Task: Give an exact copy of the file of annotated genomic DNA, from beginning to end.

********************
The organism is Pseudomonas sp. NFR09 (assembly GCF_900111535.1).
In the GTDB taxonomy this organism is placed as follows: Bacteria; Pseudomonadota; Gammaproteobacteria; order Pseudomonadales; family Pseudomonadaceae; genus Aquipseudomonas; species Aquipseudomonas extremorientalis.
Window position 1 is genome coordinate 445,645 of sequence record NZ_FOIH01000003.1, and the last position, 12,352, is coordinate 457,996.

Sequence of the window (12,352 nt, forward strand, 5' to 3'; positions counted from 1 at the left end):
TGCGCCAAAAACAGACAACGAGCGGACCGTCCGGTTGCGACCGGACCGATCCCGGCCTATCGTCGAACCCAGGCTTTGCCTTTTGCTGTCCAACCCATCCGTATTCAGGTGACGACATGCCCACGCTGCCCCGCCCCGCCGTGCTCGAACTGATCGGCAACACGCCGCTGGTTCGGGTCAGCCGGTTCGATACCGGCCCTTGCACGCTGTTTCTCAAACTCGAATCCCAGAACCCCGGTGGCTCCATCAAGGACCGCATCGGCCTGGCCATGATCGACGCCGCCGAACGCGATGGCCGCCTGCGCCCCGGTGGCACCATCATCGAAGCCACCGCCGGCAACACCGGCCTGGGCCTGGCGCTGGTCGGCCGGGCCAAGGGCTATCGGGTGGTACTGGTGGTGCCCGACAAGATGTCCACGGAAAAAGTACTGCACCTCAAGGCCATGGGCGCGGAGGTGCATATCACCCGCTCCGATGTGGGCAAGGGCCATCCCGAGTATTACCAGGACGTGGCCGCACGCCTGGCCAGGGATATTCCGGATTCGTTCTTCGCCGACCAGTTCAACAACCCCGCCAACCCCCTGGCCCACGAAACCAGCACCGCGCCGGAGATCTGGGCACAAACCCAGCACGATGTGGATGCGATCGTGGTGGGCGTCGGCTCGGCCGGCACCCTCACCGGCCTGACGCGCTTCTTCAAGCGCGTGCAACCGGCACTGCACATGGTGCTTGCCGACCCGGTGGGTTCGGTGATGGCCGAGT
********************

The organism is Pseudomonas sp. NFR09 (assembly GCF_900111535.1).
In the GTDB taxonomy this organism is placed as follows: Bacteria; Pseudomonadota; Gammaproteobacteria; order Pseudomonadales; family Pseudomonadaceae; genus Aquipseudomonas; species Aquipseudomonas extremorientalis.
Window position 1 is genome coordinate 445,645 of sequence record NZ_FOIH01000003.1, and the last position, 12,352, is coordinate 457,996.

Sequence of the window (12,352 nt, forward strand, 5' to 3'; positions counted from 1 at the left end):
TGCGCCAAAAACAGACAACGAGCGGACCGTCCGGTTGCGACCGGACCGATCCCGGCCTATCGTCGAACCCAGGCTTTGCCTTTTGCTGTCCAACCCATCCGTATTCAGGTGACGACATGCCCACGCTGCCCCGCCCCGCCGTGCTCGAACTGATCGGCAACACGCCGCTGGTTCGGGTCAGCCGGTTCGATACCGGCCCTTGCACGCTGTTTCTCAAACTCGAATCCCAGAACCCCGGTGGCTCCATCAAGGACCGCATCGGCCTGGCCATGATCGACGCCGCCGAACGCGATGGCCGCCTGCGCCCCGGTGGCACCATCATCGAAGCCACCGCCGGCAACACCGGCCTGGGCCTGGCGCTGGTCGGCCGGGCCAAGGGCTATCGGGTGGTACTGGTGGTGCCCGACAAGATGTCCACGGAAAAAGTACTGCACCTCAAGGCCATGGGCGCGGAGGTGCATATCACCCGCTCCGATGTGGGCAAGGGCCATCCCGAGTATTACCAGGACGTGGCCGCACGCCTGGCCAGGGATATTCCGGATTCGTTCTTCGCCGACCAGTTCAACAACCCCGCCAACCCCCTGGCCCACGAAACCAGCACCGCGCCGGAGATCTGGGCACAAACCCAGCACGATGTGGATGCGATCGTGGTGGGCGTCGGCTCGGCCGGCACCCTCACCGGCCTGACGCGCTTCTTCAAGCGCGTGCAACCGGCACTGCACATGGTGCTTGCCGACCCGGTGGGTTCGGTGATGGCCGAGT